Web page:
A recipe also comes to mind where the game birds turtledoves are roasted while dangling skewered through their beaks; they are also oven-cooked encrusted in salt in another recipes—a thought for food.

SWF: The memory of al-Andalus holds different meanings for various communities today, from Spain and North Africa to the wider Muslim world, and is often subject to contested interpretations and narratives. How does your research on Andalusi cuisine intersect with broader debates surrounding the legacy of Al-Andalus, and what insights do you hope to offer readers about its cultural significance?

NN: This question brings to mind an article I read about a Spanish baker in Mallorca who was asked about the history of the island’s specialty pastry, ensaïmada, the coiled paper-thin sheets of pastry. He said,

They say it comes from Arabic culture. For me it does not make sense because the Arabs do not eat pork and you use lard in ensaïmada. The story is that it comes from the Arabs or the Hebrews. But it is not confirmed. It is a supposition.It is a supposition.Madeleine Morrow, “An Island’s History is Coiled in a Pastry,” Boston Globe, Jan. 1, 2016: G9.

Andalusi Muslims and Jews did indeed bake pastries similar to ensaïmada, and they called them musammana after the name of the fat used in layering the dough, which is samn “ghee.” A variation of musammana was layered with rendered suet, which is shaḥm in Arabic, a general name for solid fat and the origin of saïm in Hebrew. The suet used was, as expected, taken from sheep or goats. Muslims were able to make it either way, but Jews made them with ghee only because shaḥm is not Kosher. So it is not a “supposition” but a fact. It is only after the Inquisition that Jews and Muslims who converted to Christianity started using lard so that they would not be suspect.    

It is my hope then that by making accessible a “real example” of the culinary cultural exchanges that took place when the Arabs ruled Iberia, as is Ibn Razīn al-Tujībī’s Fiḍālat al-khiwān, that we get a more solid grasp of what happened in the Andalusi kitchens, its perseverance in face of adversity, and what was left behind and what survived in today’s Spanish cooking. The culinary tradition of Al-Andalus, on the other hand, successfully survived in the numerous cities in North Africa, especially Fez, the refuge for the Muslims and Jews who escaped the persecution of the invading Christian armies and the Inquisition. It was a dish like the sweet and savory jūdhāba chicken pie, for instance, that gave the kitchens of al-Maghrib what is now called basṭīla (bastilla) in Morocco, for which it is renowned, with regional variations in Algeria, and Tunisia. And the legacy extends beyond the dishes; a book like al-Tujībī’s is indeed a rich reservoir for the material culture that flourished at the time, and a linguistic one.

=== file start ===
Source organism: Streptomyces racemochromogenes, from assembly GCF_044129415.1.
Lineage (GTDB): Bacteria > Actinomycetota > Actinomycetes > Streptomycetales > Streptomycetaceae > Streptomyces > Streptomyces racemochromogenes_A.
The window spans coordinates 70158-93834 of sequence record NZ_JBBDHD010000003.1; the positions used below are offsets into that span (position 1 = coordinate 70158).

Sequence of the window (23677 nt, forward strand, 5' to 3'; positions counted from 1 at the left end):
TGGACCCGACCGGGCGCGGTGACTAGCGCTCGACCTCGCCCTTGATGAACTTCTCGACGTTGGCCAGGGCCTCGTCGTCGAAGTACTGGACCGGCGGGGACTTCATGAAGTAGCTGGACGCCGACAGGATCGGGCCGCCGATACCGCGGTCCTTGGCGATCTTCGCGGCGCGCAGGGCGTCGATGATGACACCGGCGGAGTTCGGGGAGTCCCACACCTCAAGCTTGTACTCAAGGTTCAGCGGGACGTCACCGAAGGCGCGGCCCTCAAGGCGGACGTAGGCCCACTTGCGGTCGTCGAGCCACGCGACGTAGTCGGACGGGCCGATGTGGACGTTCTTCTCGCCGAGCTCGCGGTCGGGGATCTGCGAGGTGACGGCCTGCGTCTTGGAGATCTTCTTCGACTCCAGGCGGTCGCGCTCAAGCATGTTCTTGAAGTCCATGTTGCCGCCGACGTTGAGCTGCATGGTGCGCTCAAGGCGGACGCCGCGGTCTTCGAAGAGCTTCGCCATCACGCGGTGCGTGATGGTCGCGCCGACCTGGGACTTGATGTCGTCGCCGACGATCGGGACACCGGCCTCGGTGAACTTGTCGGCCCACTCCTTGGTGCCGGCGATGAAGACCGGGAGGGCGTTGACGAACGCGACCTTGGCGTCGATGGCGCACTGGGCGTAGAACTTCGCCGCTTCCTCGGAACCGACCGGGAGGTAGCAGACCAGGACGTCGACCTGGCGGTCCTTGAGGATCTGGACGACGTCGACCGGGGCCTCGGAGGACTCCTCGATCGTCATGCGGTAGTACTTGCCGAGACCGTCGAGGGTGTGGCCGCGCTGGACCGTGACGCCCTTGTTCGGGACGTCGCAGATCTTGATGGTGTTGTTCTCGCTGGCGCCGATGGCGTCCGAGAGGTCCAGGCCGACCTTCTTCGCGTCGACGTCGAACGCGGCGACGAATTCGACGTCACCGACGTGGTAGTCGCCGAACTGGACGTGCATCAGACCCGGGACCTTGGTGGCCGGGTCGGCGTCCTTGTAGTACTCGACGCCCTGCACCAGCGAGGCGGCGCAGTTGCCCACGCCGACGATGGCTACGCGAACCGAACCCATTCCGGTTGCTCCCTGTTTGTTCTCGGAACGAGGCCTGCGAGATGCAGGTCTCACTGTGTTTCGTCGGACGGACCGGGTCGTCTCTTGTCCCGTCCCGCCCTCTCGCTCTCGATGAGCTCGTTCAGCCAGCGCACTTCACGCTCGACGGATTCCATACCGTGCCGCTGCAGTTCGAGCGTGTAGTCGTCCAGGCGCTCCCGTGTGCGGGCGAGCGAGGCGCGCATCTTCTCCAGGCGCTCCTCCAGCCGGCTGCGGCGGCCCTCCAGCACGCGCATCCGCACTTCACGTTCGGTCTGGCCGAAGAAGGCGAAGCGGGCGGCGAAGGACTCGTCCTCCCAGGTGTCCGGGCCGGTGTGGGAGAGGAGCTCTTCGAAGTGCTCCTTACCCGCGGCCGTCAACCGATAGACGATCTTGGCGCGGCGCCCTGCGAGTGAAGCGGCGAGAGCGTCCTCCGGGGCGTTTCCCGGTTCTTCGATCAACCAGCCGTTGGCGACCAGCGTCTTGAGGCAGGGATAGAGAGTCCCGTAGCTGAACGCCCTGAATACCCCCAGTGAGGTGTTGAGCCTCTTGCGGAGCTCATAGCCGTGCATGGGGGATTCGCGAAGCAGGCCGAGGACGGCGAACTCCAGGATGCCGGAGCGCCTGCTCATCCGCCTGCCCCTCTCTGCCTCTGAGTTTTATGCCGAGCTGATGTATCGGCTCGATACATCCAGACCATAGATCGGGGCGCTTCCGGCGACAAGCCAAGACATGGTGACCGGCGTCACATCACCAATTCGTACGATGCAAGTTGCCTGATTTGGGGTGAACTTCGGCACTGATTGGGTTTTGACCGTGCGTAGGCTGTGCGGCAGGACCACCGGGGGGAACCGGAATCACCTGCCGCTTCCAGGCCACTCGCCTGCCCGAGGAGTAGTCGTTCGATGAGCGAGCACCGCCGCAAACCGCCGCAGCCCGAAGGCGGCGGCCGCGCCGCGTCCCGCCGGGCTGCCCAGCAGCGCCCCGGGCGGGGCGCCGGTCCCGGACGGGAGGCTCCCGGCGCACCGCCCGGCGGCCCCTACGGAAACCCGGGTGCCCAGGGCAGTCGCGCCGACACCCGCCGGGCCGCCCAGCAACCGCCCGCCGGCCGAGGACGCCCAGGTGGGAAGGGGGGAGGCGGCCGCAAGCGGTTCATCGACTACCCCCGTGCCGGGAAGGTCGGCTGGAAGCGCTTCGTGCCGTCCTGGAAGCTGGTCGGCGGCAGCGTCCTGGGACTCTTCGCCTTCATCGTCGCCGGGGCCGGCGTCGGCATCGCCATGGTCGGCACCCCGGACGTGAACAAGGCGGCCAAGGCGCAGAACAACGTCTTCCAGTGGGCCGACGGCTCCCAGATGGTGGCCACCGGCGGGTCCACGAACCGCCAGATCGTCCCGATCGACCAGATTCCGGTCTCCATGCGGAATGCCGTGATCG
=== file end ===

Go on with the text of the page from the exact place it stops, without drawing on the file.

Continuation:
SWF: In the process of translating these historical texts, do you feel you come to know the authors? How do you relate to them? Do you feel like your own work documenting and preserving recipes and foodways (such as in Delights from the Garden of Eden) continues the legacy of such scholars? Do you see al-Tujībī as a kindred spirit?

NN: I certainly do develop such feelings during the long process of working on their centuries old texts for another age and a different culture. Aside from al-Tujībī, of whom we are fortunate to know some details, the Egyptian Treasure Trove of Benefits and Varieties at the Table was anonymous, and the Abbasid Annals of the Caliphs’ Kitchens has an author, of whom nothing is known aside from his name, Ibn Sayyār al-Warrāq. My impressions of them were thereby largely based on the texts themselves, which do indeed speak at times. Generally they all impress me as being cultured and practical people who were interested in recording and preserving the common daily life activities of cooking in the form of recipe books, none of them I believe was a professional cook, but they were all gastronomes.

Generally such books were not regarded as a form of high literature; to biographers and chroniclers at the time they were not considered mention-worthy, unless perhaps those written by famous personages. But on the street level, they evidently were sought-after commodities, read and used by apprentices, perhaps professionals at cooks’ shops, who I imagine would leaf through such books in search of some new and exciting ideas, and by hired household cooks to impress their masters, as we learn from one of the recipes in the Egyptian cookbook which describes how to perform magic with fruits by writing on them. "Surprise your master," the recipe excitedly suggests, "with a plate of lusciously ripe fruits with verses inscribed in green on them, and you will be in his good graces."